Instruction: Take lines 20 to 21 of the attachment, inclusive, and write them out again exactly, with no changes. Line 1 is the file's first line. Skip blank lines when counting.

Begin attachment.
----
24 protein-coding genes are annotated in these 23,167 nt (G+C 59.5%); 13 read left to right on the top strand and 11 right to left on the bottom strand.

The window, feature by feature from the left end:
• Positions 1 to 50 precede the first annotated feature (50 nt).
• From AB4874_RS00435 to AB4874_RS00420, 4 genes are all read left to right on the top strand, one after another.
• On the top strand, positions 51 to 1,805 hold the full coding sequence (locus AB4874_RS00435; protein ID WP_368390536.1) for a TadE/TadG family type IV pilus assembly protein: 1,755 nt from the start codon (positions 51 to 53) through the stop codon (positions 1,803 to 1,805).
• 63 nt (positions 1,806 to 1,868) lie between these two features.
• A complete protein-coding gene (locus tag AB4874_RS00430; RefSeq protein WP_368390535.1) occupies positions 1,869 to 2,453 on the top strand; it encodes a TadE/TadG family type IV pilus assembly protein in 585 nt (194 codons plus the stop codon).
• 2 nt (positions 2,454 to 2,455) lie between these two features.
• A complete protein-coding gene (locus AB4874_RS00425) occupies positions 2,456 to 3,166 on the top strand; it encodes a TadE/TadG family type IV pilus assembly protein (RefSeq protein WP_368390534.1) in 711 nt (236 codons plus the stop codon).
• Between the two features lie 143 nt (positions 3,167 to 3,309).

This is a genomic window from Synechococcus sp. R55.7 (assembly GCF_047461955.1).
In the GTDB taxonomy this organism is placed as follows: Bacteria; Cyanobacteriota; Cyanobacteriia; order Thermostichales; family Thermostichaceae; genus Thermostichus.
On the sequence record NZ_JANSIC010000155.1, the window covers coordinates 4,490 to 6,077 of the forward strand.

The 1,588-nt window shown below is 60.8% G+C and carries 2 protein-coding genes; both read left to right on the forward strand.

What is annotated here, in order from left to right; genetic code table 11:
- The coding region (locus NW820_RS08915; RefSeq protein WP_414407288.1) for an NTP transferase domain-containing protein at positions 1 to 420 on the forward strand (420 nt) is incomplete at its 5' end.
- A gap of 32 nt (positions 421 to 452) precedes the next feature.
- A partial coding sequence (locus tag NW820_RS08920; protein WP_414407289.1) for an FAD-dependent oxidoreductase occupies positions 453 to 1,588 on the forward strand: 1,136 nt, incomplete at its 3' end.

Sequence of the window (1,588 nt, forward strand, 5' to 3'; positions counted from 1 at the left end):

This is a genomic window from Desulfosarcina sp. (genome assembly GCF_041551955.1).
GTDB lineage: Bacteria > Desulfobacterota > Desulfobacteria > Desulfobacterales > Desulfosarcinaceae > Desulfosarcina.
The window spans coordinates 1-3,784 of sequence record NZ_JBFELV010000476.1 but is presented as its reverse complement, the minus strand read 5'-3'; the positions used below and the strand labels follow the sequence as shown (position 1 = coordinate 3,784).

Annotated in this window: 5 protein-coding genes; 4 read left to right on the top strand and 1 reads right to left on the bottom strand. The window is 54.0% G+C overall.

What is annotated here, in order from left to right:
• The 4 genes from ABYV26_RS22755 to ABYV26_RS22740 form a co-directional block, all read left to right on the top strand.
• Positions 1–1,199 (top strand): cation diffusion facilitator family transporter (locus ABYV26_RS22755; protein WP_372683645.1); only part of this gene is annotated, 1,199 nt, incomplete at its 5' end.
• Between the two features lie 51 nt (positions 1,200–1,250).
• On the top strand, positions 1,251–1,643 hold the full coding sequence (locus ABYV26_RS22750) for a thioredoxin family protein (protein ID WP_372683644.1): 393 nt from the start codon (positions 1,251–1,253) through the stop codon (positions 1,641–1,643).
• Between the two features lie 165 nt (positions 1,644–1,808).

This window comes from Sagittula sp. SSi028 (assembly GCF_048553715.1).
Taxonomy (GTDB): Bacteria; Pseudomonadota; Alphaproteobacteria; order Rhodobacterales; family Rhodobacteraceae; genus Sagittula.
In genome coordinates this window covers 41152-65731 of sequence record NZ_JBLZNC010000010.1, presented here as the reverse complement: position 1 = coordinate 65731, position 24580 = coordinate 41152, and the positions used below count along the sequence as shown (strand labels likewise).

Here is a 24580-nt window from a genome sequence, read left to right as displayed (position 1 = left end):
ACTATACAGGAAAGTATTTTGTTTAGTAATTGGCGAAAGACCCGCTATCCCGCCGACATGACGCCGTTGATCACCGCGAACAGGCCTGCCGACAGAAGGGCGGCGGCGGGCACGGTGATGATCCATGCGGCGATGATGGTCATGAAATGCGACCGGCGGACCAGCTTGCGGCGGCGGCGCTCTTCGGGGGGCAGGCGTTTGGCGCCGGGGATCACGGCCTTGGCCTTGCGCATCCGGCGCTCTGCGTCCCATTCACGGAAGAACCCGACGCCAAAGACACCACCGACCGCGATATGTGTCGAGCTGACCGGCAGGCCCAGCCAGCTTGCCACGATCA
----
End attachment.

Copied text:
This is a genomic window from Desulfosarcina sp. (genome assembly GCF_041551955.1).
GTDB lineage: Bacteria > Desulfobacterota > Desulfobacteria > Desulfobacterales > Desulfosarcinaceae > Desulfosarcina.